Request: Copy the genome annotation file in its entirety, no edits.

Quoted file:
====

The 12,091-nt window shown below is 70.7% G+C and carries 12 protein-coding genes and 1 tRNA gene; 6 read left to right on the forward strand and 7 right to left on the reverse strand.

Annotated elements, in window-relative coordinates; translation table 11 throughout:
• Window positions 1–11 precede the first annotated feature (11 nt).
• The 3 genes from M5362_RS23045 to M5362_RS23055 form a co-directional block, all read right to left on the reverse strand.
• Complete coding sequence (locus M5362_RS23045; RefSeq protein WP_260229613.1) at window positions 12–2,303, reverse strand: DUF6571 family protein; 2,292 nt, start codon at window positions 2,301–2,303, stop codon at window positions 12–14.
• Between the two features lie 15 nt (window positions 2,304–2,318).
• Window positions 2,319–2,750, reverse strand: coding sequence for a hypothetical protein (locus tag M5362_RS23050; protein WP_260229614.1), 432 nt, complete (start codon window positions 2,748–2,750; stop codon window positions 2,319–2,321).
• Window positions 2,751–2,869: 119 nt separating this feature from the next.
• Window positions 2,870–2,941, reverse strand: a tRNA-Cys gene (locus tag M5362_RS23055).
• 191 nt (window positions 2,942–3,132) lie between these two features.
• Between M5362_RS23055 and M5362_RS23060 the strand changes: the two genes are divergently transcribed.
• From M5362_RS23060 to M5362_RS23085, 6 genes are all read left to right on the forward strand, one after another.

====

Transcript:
The 12,091-nt window shown below is 70.7% G+C and carries 12 protein-coding genes and 1 tRNA gene; 6 read left to right on the forward strand and 7 right to left on the reverse strand.

Annotated elements, in window-relative coordinates; translation table 11 throughout:
• Window positions 1–11 precede the first annotated feature (11 nt).
• The 3 genes from M5362_RS23045 to M5362_RS23055 form a co-directional block, all read right to left on the reverse strand.
• Complete coding sequence (locus M5362_RS23045; RefSeq protein WP_260229613.1) at window positions 12–2,303, reverse strand: DUF6571 family protein; 2,292 nt, start codon at window positions 2,301–2,303, stop codon at window positions 12–14.
• Between the two features lie 15 nt (window positions 2,304–2,318).
• Window positions 2,319–2,750, reverse strand: coding sequence for a hypothetical protein (locus tag M5362_RS23050; protein WP_260229614.1), 432 nt, complete (start codon window positions 2,748–2,750; stop codon window positions 2,319–2,321).
• Window positions 2,751–2,869: 119 nt separating this feature from the next.
• Window positions 2,870–2,941, reverse strand: a tRNA-Cys gene (locus tag M5362_RS23055).
• 191 nt (window positions 2,942–3,132) lie between these two features.
• Between M5362_RS23055 and M5362_RS23060 the strand changes: the two genes are divergently transcribed.
• From M5362_RS23060 to M5362_RS23085, 6 genes are all read left to right on the forward strand, one after another.